So, yeah.  Unironically. Happy International Literacy Day.  Let's go.  :)

Sunday, September 6, 2020

Community Literacy Work in a time of Covid-19: Part 3, (Rural) Little Free Libraries


In past years, the end of August would see us writing reports and sorting pictures, reflecting on a summer of storytenting at rural NB events - Canada Day spent in Grand Bay - Westfield, Campobello Island's Fogfest, Field Day in Browns Flat, Come Home Week at the Junction.  This year, event tents have been replaced by visits to little free libraries both in and out of the city.

We've already shared our kick-off visit to Redhead.  This weekend we dropped packages of books authored by New Brunswickers to little free libraries in Browns Flat (inside the Irving), Bates Landing (at the Roadside Market) and in Long Reach (at the Fullerton Corner Market).


We met up with Hon. Bill Oliver at Bates Landing (he was dropping off a couple of books at the library) and another NBer who said she regularly stops by on a weekly commute.

We met extraordinary white pumpkins of Fullerton Farms at our Long Reach stop (this one came home with Cheryl).  And we drove past acres of gorgeous Acadian forest and fields of fresh cut hay.  It's turning into a lovely autumn.

(Still, winter is coming - plan your reading now.)



Major funding for this project comes from a New Brunswick Department of Tourism, Heritage and Culture Literacy Promotion Grant.  Additional support has come from the New Brunswick Department of Social Development, a Literacy Coalition of New Brunswick - Peter Gzowski Invitational (PGI) grant, and various private and corporate donations.

For more information on books, borrowing and libraries in the current context, check out New Brunswick Public Libraries' COVID-19 and Your Library and, from earlier this year, a CBC webstory Is it safe to borrow library books? Your COVID-19 questions answered.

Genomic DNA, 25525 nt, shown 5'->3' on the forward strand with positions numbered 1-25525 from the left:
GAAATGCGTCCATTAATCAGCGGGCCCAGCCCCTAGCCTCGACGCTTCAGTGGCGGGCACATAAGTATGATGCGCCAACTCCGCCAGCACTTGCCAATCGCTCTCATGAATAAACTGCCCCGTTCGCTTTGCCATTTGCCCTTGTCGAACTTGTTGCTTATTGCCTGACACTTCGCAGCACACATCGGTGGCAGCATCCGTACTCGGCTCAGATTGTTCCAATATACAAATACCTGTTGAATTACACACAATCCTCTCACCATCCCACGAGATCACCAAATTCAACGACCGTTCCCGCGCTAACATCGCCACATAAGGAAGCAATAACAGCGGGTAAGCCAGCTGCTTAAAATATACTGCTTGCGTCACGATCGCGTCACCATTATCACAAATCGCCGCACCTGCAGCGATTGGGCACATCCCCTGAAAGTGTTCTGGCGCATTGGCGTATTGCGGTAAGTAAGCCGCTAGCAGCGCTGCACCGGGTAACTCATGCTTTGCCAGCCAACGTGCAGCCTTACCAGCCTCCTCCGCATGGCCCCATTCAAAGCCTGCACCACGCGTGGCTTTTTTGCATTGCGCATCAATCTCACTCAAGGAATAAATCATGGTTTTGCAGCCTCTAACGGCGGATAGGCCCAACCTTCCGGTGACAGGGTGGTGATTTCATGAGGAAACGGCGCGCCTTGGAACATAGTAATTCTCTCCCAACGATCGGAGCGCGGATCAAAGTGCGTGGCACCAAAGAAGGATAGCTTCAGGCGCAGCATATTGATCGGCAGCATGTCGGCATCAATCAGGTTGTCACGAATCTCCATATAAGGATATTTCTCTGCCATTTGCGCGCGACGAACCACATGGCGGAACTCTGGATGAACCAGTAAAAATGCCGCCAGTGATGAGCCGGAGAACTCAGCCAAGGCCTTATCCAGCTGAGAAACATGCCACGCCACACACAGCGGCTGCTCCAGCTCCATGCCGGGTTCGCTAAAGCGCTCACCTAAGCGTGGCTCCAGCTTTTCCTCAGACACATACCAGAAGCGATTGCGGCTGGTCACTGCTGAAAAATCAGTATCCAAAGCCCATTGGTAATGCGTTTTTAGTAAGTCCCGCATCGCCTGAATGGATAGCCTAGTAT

Friday, September 4, 2020

Community Literacy Work in a time of Covid-19: Part 2, SRC in a Box

 


Back when we all crowded the supermarkets and bus stops with nary a care in the world, QLNB had plans to run a six-week storytent program on Anglin Drive.  We'd outreach the provincial Summer Reading Club (SRC), snack on oranges and bananas, maybe bring along a jump rope or some sidewalk chalk, and make sure everybody knew about the neighbourhood library just down the street (open Tuesday evenings by QLNB for general borrowing and Thursday evenings by workers from the Public Library for stories, arts and crafts).

Then things changed.  There wasn't going to be a Thursday night program, nor an open Tuesday night, nor any oranges and bananas to share beneath the storytent.

Plan B: “Summer Reading Club in a Box.”  If children couldn't attend the storytent, maybe we could take books to them.  If lending or returning books was deemed inappropriate (as it was during the early months of Covid-19), maybe we could give the children brand new books, packaged in plastic and "rested" for 72 hours.  Given the cost of high quality new books - and we saw no benefit in handing out less expensive but unpopular books - we calculated we could stay within budget and still get books and SRC materials to approximately 20 children in the neighbourhood.  Each child would receive two new books on our first visit, and two more when we returned three weeks later.  On our first visit, we would ask families for specific titles and authors so that we could personalize the second pair of books each child received (requests ranged from graphic novels to Robert Munsch storybooks to Diary of a Wimpy Kid in English and French).  We reworked the budget, swallowing most material costs and all staffing costs.  We talked with our partners and funders to make sure they were on board.  And we shopped as shrewdly as we knew how.